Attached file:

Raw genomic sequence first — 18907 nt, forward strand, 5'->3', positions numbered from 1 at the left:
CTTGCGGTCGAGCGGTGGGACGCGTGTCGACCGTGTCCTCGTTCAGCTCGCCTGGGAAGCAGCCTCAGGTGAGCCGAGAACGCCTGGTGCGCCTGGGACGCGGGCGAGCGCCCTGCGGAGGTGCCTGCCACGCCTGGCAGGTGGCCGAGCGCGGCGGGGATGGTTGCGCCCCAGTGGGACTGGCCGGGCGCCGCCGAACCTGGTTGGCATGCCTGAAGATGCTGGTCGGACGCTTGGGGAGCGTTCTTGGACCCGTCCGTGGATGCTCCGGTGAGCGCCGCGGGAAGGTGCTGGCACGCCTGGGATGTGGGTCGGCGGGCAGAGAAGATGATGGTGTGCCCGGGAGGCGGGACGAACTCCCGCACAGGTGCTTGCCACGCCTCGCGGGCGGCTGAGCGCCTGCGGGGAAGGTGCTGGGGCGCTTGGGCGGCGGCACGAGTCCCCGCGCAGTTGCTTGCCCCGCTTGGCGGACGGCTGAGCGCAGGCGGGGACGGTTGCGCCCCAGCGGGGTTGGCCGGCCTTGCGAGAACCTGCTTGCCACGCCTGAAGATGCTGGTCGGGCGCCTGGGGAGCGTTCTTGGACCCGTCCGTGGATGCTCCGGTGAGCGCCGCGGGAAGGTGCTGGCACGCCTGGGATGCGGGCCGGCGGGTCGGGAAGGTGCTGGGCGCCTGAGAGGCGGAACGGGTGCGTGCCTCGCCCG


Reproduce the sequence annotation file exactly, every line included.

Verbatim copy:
Raw genomic sequence first — 18907 nt, forward strand, 5'->3', positions numbered from 1 at the left:
CTTGCGGTCGAGCGGTGGGACGCGTGTCGACCGTGTCCTCGTTCAGCTCGCCTGGGAAGCAGCCTCAGGTGAGCCGAGAACGCCTGGTGCGCCTGGGACGCGGGCGAGCGCCCTGCGGAGGTGCCTGCCACGCCTGGCAGGTGGCCGAGCGCGGCGGGGATGGTTGCGCCCCAGTGGGACTGGCCGGGCGCCGCCGAACCTGGTTGGCATGCCTGAAGATGCTGGTCGGACGCTTGGGGAGCGTTCTTGGACCCGTCCGTGGATGCTCCGGTGAGCGCCGCGGGAAGGTGCTGGCACGCCTGGGATGTGGGTCGGCGGGCAGAGAAGATGATGGTGTGCCCGGGAGGCGGGACGAACTCCCGCACAGGTGCTTGCCACGCCTCGCGGGCGGCTGAGCGCCTGCGGGGAAGGTGCTGGGGCGCTTGGGCGGCGGCACGAGTCCCCGCGCAGTTGCTTGCCCCGCTTGGCGGACGGCTGAGCGCAGGCGGGGACGGTTGCGCCCCAGCGGGGTTGGCCGGCCTTGCGAGAACCTGCTTGCCACGCCTGAAGATGCTGGTCGGGCGCCTGGGGAGCGTTCTTGGACCCGTCCGTGGATGCTCCGGTGAGCGCCGCGGGAAGGTGCTGGCACGCCTGGGATGCGGGCCGGCGGGTCGGGAAGGTGCTGGGCGCCTGAGAGGCGGAACGGGTGCGTGCCTCGCCCG